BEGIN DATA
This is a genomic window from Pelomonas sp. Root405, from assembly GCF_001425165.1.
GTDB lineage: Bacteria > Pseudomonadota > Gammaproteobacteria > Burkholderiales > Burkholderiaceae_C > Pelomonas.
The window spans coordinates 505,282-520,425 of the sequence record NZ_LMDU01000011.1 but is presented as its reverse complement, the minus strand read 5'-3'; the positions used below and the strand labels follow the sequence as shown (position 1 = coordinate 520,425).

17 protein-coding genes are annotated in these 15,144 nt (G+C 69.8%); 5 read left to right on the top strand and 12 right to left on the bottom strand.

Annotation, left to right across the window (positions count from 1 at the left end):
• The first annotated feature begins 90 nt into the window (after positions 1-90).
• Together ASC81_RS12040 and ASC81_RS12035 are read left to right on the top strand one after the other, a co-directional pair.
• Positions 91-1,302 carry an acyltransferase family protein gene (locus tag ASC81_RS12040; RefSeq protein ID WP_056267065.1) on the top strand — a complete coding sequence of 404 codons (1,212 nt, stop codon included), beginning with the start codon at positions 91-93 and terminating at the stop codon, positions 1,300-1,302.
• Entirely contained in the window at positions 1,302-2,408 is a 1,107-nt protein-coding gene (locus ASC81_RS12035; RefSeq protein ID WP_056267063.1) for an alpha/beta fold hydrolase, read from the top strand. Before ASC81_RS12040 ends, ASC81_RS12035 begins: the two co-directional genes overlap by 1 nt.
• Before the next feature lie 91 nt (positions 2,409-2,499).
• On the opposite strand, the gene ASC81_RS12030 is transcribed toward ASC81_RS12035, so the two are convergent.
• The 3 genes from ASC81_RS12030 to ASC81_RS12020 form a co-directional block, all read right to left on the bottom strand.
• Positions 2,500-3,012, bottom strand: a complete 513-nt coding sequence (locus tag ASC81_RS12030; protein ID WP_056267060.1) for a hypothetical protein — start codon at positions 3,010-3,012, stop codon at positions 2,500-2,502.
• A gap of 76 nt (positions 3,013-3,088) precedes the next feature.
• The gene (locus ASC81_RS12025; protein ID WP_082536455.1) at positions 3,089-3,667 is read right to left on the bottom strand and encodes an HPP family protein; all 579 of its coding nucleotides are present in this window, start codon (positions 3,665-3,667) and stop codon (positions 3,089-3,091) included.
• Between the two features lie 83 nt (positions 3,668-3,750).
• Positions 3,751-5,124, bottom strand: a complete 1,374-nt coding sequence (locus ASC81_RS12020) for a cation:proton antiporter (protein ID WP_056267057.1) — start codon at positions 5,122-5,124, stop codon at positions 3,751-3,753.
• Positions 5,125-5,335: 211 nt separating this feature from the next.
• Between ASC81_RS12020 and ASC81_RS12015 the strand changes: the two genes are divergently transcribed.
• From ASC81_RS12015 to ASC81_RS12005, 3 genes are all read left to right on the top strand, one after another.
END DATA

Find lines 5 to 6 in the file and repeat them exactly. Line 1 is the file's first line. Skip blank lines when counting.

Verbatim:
Annotation, left to right across the window (positions count from 1 at the left end):
• The first annotated feature begins 90 nt into the window (after positions 1-90).